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Long live the IDI

23.03.2017

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Innovation vs. Classic

The continued relevance of the IDI within the ever-changing qualitative landscape

An inquisitive bunch…

We love talking to people. Not in any and all situations mind you, there is, after all, a limit as to how much small talk you can engage in; but incisive chatter is essentially the bread and butter of excellent qualitative market research. Having the opportunity to sit down with a patient or a doctor and digging into their lives, understanding what makes them tick and searching to uncover those crucial insights that can make an entire study spin on a dime is absolutely my drug of choice in market research. Anything can happen in the next 60 minutes…

Long live the IDI

Of course, we all recognise that market research is a dynamic beast. An ever-evolving landscape, generating new concepts that bump up happily (or less happily) against one another is now a noticeable constant in this fluid space, with each new approach designed to really ‘access the reality’ of the respondent – the holy grail of all market research. We are not denying of course, that new thinking represents an exciting time for all of us; however, in this brave new world, the outstanding benefits that have long been associated with Individual depth interviews (IDIs), working as a more intimate one-on-one between just you and your respondent, could be lost amidst the louder noise of the new ‘in-thing’.

Matching the best methodology to your research and ultimately business objectives

At HRW, we know the value that an IDI can bring, and strongly believe that they should not now, nor ever be considered to have outlived their usefulness and be cast aside as an outmoded format of interaction. This belief is also is well understood outside the market research arena as one-on-one formats are often used in job interviewing, discussions around sensitive issues, breaking difficult news etc. As such, it must surely be all about the ‘how and when’ for an IDI, rather than ‘if and could’. For example, HCPs can often be less comfortable with more innovative approaches (lagging behind their patients from that perspective) and an IDI format represents a more familiar level of engagement.

Admittedly, the backbone of a standard IDI has not changed much over the years and we have all seen hundreds of them before, right? They are not sexy or new, it’s an hour spent watching the back of your moderator’s head which, admittedly, is potentially far less interesting than watching two patients engaging directly with one another and asking those sensitive questions which we would never think (or feel appropriate enough) to ask. That’s real insight, many excited voices might loudly proclaim. And absolutely, I would agree that other approaches do capture amazing and inspiring insights, but don’t forget to think about what IDIs have to offer you; intimacy, inspiration and insight, the incisive chat that, for example, can encourage patients to open up in most unexpected ways thereby changing the way that you think in the blink of an eye. The voice of the individual is therefore not lost, but valued above all and the granularity of insight that can be captured in those 60 minutes is often astounding, as respondent and moderator develop the stronger relationship that allows us to cut through standard rote answers to get to the more nuanced and meaningful thoughts beneath.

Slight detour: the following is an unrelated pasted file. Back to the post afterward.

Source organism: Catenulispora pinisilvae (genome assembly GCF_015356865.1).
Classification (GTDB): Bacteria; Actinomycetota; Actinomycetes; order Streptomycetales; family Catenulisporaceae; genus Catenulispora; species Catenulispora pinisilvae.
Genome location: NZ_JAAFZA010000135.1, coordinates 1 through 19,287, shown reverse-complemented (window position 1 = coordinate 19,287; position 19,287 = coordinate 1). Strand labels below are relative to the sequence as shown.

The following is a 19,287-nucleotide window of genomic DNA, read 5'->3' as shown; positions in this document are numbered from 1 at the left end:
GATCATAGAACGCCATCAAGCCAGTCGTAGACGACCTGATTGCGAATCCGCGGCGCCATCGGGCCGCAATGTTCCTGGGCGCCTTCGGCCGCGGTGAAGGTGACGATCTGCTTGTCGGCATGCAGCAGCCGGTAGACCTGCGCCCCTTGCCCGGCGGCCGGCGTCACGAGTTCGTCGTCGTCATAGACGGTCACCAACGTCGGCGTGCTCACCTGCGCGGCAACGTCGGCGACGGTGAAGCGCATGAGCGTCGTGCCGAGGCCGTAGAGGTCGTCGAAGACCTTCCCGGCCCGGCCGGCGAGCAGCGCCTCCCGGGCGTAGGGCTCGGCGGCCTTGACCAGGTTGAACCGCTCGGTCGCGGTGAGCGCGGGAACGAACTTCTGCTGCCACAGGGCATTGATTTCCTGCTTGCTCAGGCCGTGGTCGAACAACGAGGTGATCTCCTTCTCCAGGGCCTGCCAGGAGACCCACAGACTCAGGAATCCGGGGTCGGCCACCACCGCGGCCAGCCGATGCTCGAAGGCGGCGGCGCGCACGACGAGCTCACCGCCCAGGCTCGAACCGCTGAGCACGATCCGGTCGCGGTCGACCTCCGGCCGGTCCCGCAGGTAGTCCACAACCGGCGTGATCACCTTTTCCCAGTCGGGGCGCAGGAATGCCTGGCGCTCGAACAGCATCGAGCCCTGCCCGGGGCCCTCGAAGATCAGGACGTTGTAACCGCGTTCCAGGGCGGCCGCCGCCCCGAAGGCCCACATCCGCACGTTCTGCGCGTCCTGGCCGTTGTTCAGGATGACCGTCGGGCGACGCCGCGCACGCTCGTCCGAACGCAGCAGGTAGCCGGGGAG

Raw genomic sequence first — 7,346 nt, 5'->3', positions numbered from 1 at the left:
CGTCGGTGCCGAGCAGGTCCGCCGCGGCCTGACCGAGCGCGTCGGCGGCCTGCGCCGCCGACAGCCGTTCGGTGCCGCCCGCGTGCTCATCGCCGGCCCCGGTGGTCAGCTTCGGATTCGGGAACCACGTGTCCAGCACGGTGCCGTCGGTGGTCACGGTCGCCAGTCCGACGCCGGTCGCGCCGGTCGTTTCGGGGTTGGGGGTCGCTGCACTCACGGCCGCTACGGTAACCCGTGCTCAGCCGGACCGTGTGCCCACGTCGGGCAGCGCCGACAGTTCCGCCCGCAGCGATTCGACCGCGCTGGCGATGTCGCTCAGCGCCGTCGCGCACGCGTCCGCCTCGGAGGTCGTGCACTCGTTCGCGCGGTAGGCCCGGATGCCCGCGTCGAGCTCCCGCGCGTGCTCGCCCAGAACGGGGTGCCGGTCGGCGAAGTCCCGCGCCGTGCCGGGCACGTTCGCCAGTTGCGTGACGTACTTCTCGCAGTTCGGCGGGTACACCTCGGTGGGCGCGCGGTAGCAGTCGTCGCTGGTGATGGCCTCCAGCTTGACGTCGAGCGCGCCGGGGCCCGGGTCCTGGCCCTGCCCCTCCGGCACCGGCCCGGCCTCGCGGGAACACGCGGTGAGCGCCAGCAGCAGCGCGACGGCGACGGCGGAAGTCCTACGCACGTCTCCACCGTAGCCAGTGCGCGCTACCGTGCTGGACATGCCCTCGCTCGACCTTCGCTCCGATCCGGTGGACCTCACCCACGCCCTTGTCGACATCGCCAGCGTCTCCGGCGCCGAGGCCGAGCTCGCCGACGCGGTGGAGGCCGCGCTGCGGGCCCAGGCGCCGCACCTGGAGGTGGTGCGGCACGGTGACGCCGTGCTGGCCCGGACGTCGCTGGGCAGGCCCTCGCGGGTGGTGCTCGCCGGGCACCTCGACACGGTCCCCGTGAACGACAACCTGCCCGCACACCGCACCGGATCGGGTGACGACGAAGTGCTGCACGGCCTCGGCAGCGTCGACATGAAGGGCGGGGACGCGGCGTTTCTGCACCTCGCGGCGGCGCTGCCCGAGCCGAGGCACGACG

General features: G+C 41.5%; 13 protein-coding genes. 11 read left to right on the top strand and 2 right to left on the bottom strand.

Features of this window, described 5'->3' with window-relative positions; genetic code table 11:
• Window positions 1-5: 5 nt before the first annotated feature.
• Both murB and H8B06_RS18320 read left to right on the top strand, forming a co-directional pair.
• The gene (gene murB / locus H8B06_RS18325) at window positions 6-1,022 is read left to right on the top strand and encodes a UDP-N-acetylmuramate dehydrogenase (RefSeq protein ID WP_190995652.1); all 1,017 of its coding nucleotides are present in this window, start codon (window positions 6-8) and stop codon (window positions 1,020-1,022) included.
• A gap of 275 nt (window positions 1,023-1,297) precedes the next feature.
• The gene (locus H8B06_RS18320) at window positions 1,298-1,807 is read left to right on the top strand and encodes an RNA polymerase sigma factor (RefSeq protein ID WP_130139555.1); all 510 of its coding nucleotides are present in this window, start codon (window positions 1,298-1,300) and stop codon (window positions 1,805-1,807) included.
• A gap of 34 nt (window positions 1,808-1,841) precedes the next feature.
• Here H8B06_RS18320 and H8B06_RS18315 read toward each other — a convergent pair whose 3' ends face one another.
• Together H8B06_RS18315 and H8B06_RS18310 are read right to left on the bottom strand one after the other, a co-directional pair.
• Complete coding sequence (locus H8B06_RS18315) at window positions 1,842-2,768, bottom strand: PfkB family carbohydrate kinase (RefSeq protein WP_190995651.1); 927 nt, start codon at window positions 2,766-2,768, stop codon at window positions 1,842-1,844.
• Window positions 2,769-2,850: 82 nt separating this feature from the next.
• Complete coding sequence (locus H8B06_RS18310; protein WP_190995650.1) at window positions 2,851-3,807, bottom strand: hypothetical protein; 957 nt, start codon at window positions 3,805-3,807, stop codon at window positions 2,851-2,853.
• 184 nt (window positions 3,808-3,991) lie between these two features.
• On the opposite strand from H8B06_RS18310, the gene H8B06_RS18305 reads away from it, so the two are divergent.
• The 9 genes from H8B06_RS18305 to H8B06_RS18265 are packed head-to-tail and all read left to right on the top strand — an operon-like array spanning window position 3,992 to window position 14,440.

As such, there are so many scenarios in which we do and will continue to actively recommend IDIs. The humble one-on-one can be expertly placed to form the cornerstone of a piece of research (such as material testing, robust pathway exploration or positioning), and function as either the robust foundation as a single approach in a study or the foundation upon which other approaches can be built, in order to provide a fully holistic methodological approach. Our ecosystem methodology for example, (designed for patient pathway/treatment journey mapping where there is often co-management of patients), which brings different stakeholders, provides the helicopter insight of the dynamic within a group and the extent to which individuals influence one another, but ecosystem research would not be recommended in isolation. Getting that one-on-one with respondents, and understanding their individual roles in detail, provides context and informs group interactions, capturing insights that would be challenging to encourage in a group environment.

Ensuring the full benefits of IDIs are appreciated, when appropriate

So sure, a standard IDI could be easily dismissed as ‘old fashioned’ but to do so, thereby fostering doubt as to whether they still hold value, would be a mistake. If need be, change the game up, shorten your discussion guides, increase their dynamic impact and perhaps be a little unexpected once in a while, but don’t miss the opportunity to take advantage of those precious 60 minutes, and take your research microscope one or more steps closer to the truth.

By Kirsty Page, Senior Research Manager

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